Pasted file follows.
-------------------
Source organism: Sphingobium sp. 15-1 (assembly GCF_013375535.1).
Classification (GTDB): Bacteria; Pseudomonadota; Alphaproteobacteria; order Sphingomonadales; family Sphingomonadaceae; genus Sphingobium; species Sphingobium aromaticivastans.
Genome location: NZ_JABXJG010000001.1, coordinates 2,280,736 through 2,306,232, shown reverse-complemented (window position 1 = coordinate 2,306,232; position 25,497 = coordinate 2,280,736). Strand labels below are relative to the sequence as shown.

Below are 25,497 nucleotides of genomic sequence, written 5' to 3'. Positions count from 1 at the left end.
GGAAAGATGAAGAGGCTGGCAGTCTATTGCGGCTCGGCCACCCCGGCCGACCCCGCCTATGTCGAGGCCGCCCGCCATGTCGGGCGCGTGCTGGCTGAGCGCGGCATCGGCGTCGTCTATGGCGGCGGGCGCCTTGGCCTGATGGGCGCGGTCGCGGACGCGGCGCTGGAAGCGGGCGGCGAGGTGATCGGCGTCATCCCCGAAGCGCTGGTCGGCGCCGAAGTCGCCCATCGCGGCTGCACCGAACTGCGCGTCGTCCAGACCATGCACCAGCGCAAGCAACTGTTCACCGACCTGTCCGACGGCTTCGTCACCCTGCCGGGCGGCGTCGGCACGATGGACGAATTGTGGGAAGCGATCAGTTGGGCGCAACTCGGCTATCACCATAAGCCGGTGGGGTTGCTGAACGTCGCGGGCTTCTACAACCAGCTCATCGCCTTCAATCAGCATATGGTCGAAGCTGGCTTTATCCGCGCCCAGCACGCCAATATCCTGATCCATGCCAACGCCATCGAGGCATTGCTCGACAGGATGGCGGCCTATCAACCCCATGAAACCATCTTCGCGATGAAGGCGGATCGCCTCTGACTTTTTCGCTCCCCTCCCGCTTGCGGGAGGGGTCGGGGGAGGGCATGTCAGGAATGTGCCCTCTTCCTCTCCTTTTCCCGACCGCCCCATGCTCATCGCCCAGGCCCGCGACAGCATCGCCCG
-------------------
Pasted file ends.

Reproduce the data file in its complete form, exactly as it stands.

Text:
Source organism: Sphingobium sp. 15-1 (assembly GCF_013375535.1).
Classification (GTDB): Bacteria; Pseudomonadota; Alphaproteobacteria; order Sphingomonadales; family Sphingomonadaceae; genus Sphingobium; species Sphingobium aromaticivastans.
Genome location: NZ_JABXJG010000001.1, coordinates 2,280,736 through 2,306,232, shown reverse-complemented (window position 1 = coordinate 2,306,232; position 25,497 = coordinate 2,280,736). Strand labels below are relative to the sequence as shown.

Below are 25,497 nucleotides of genomic sequence, written 5' to 3'. Positions count from 1 at the left end.
GGAAAGATGAAGAGGCTGGCAGTCTATTGCGGCTCGGCCACCCCGGCCGACCCCGCCTATGTCGAGGCCGCCCGCCATGTCGGGCGCGTGCTGGCTGAGCGCGGCATCGGCGTCGTCTATGGCGGCGGGCGCCTTGGCCTGATGGGCGCGGTCGCGGACGCGGCGCTGGAAGCGGGCGGCGAGGTGATCGGCGTCATCCCCGAAGCGCTGGTCGGCGCCGAAGTCGCCCATCGCGGCTGCACCGAACTGCGCGTCGTCCAGACCATGCACCAGCGCAAGCAACTGTTCACCGACCTGTCCGACGGCTTCGTCACCCTGCCGGGCGGCGTCGGCACGATGGACGAATTGTGGGAAGCGATCAGTTGGGCGCAACTCGGCTATCACCATAAGCCGGTGGGGTTGCTGAACGTCGCGGGCTTCTACAACCAGCTCATCGCCTTCAATCAGCATATGGTCGAAGCTGGCTTTATCCGCGCCCAGCACGCCAATATCCTGATCCATGCCAACGCCATCGAGGCATTGCTCGACAGGATGGCGGCCTATCAACCCCATGAAACCATCTTCGCGATGAAGGCGGATCGCCTCTGACTTTTTCGCTCCCCTCCCGCTTGCGGGAGGGGTCGGGGGAGGGCATGTCAGGAATGTGCCCTCTTCCTCTCCTTTTCCCGACCGCCCCATGCTCATCGCCCAGGCCCGCGACAGCATCGCCCG